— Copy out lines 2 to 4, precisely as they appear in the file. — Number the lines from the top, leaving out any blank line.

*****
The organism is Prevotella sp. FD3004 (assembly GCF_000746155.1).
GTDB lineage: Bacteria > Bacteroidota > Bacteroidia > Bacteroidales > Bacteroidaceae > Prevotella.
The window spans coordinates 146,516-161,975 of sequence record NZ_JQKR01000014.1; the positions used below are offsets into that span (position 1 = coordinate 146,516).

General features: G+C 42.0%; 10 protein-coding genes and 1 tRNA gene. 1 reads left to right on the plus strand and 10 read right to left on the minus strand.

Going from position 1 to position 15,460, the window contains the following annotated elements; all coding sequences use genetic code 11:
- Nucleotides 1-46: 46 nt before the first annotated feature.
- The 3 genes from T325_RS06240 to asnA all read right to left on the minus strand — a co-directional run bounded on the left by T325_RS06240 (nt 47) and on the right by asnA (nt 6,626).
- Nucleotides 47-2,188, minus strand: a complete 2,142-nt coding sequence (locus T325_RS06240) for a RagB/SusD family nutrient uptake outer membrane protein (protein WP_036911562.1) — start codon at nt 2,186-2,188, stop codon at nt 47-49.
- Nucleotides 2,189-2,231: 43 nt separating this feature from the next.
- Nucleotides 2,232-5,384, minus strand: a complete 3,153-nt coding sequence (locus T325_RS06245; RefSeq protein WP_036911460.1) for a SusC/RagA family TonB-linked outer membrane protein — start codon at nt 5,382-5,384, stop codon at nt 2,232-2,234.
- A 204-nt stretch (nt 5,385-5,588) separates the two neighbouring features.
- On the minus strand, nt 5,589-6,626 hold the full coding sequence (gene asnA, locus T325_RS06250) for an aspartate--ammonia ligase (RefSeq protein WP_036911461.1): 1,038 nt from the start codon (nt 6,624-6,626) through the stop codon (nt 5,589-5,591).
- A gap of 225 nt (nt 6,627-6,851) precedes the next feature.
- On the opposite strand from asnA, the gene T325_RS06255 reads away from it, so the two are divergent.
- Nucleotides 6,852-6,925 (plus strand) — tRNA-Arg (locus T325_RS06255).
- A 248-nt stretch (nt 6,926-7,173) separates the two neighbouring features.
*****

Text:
GTDB lineage: Bacteria > Bacteroidota > Bacteroidia > Bacteroidales > Bacteroidaceae > Prevotella.
The window spans coordinates 146,516-161,975 of sequence record NZ_JQKR01000014.1; the positions used below are offsets into that span (position 1 = coordinate 146,516).

General features: G+C 42.0%; 10 protein-coding genes and 1 tRNA gene. 1 reads left to right on the plus strand and 10 read right to left on the minus strand.